The following example shows how to use the FLI to call a C function. The function to interface with,
FahrenheitToCelsius, takes one integer as its argument (the temperature in Fahrenheit) and returns the result as a single float (the temperature in Celsius).
The example consists of three stages: defining a foreign language interface to the C function, loading the foreign code into the Lisp image, and calling the C function to obtain the results.
The FLI provides the macro define-foreign-function for creating interfaces to foreign functions. It takes the name of the function you wish to interface to, the argument types the function accepts, and the result type the function returns.
float FahrenheitToCelsius( int );
The first argument to define-foreign-function declares that
fahrenheit-to-celsius is the name of the Lisp function that is generated to interface with the C function
:source keyword is a directive to define-foreign-function that
FahrenheitToCelsius is the name of the C function as seen in the source files. On some platforms the actual symbol name available in the foreign object file we are interfacing with could include character prefixes such as "
." and "
_", and so the
:source keyword encoding allows you to write cross-platform portable foreign language interfaces.
The second argument to define-foreign-function,
((fahrenheit :int)), is the argument list for the foreign function. In this case, only one argument is required. The first part of each argument descriptor is the lambda argument name. The rest of the argument describes the type of argument we are trying to interface to and how the conversion from Lisp to C is performed. In this case the foreign type
:int specifies that we are interfacing between a Lisp integer and a C type "int".
:result-type keyword tells us that the conversion required between the C function and Lisp uses the foreign type
:float. This tells Lisp that C will return a result of type "float", which needs to be converted to a Lisp single-float.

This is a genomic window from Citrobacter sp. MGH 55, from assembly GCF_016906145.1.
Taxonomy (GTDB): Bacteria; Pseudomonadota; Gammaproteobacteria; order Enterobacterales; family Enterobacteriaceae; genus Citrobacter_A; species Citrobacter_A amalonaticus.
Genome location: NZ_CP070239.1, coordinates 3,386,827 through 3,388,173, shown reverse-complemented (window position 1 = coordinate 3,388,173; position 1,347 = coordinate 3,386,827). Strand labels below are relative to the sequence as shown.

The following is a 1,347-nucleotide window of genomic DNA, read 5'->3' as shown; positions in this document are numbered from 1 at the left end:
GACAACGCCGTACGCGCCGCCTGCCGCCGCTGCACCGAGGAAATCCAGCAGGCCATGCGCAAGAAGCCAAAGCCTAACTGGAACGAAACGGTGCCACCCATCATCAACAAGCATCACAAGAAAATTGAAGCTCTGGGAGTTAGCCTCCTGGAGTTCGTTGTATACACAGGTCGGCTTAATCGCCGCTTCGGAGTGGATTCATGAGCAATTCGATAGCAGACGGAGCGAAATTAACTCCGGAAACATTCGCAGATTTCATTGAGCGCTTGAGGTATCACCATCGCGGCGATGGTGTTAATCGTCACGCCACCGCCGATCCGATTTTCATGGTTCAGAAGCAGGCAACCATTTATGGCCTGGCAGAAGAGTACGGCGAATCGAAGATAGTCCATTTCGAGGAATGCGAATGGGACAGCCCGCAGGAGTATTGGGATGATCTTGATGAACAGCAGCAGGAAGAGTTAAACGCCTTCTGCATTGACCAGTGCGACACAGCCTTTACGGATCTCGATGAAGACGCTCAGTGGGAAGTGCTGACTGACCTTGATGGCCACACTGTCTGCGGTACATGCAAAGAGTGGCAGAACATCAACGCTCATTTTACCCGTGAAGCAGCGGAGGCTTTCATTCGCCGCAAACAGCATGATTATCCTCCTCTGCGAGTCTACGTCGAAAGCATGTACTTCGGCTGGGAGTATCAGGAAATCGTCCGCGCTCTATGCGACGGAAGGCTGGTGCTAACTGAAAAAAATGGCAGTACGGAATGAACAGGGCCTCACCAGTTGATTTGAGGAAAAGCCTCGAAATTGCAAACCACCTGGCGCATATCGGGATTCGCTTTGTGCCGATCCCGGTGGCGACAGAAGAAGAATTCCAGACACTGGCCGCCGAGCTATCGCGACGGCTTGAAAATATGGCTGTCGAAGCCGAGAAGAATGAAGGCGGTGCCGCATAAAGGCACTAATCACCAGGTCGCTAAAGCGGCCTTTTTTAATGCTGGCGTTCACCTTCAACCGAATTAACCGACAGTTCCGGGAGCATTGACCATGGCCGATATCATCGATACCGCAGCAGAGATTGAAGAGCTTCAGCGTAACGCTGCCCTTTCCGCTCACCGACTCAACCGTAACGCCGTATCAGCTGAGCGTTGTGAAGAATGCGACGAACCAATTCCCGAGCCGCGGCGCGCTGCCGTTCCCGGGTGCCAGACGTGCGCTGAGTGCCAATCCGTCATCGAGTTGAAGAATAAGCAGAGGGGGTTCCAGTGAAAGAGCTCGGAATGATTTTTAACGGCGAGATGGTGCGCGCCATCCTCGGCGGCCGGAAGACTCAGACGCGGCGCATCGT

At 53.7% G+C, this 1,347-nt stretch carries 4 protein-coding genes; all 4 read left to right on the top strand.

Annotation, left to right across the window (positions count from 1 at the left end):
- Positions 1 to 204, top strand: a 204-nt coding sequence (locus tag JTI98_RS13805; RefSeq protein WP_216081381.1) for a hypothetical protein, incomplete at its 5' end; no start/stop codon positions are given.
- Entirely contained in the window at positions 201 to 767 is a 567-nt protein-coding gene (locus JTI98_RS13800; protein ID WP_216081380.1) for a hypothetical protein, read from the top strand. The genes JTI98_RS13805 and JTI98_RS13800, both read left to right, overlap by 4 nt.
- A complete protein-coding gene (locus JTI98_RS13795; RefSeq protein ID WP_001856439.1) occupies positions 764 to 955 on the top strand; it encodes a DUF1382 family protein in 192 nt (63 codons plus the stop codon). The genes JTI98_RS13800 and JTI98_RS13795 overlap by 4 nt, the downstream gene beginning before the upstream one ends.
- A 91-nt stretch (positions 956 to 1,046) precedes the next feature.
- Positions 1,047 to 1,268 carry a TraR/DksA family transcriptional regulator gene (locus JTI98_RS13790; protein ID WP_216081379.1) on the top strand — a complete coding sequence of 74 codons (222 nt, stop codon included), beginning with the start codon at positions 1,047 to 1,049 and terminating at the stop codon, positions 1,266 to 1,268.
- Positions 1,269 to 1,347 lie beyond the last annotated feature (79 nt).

The final keyword argument,
:language, specifies which language the foreign function was written in. In this case the example uses ANSI C. This keyword determines how single-floating point values are passed to and returned from C functions as described for define-foreign-function.
LispWorks for UNIX can either load object files (usually suffixed with "
.o") directly into the Lisp image, extract any required object files from the available archive libraries (usually suffixed with "
.a"), or load in shared libraries (usually suffixed with "
On all platforms the function register-module is the main LispWorks interface to DLL files. It is used to specify which DLLs are looked up when searching for foreign symbols. Here are example forms to register a connection to a DLL.
Note: LispWorks for UNIX also provides the loader function
link-load:read-foreign-modules familiar to users of LispWorks 4.3 and earlier. However, this is now deprecated in favor of register-module.
Note: It is also possible to embed a DLL in the Lisp image. See Incorporating a foreign module into a LispWorks image.
Calling the foreign code is the simplest part of using the FLI. The interface to the C function, defined using define-foreign-function, is called like any other Lisp function. In our example, the
fahrenheit-to-celsius function takes the temperature in Fahrenheit as its only argument, and returns the temperature in Celsius.
LispWorks Foreign Language Interface User Guide and Reference Manual - 16 Feb 2015